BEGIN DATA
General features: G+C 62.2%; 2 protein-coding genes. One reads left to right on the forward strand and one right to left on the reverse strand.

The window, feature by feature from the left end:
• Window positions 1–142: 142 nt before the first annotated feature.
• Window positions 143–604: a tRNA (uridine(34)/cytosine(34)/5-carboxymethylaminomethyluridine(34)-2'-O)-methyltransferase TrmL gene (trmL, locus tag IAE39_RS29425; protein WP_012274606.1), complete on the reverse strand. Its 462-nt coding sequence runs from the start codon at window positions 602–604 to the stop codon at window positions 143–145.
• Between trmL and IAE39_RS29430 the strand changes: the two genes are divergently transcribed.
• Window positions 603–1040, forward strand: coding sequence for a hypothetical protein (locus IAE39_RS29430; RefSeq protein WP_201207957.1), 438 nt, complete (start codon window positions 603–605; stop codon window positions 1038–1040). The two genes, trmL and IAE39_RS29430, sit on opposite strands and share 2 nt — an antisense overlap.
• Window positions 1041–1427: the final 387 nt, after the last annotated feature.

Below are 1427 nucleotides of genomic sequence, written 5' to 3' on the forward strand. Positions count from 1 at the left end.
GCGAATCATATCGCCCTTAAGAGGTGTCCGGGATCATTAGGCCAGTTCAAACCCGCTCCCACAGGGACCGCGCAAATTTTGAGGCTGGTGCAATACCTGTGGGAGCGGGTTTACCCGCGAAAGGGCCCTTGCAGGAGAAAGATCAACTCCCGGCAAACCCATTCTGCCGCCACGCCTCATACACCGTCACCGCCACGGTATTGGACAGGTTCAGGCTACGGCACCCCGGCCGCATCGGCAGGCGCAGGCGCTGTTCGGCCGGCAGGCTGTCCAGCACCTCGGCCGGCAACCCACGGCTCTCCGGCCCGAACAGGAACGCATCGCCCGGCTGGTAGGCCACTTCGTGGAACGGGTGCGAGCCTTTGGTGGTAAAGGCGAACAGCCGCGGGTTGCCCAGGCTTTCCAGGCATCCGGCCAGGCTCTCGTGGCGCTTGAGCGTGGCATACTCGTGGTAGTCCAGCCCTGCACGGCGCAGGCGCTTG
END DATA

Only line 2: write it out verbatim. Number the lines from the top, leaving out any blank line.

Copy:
The window, feature by feature from the left end: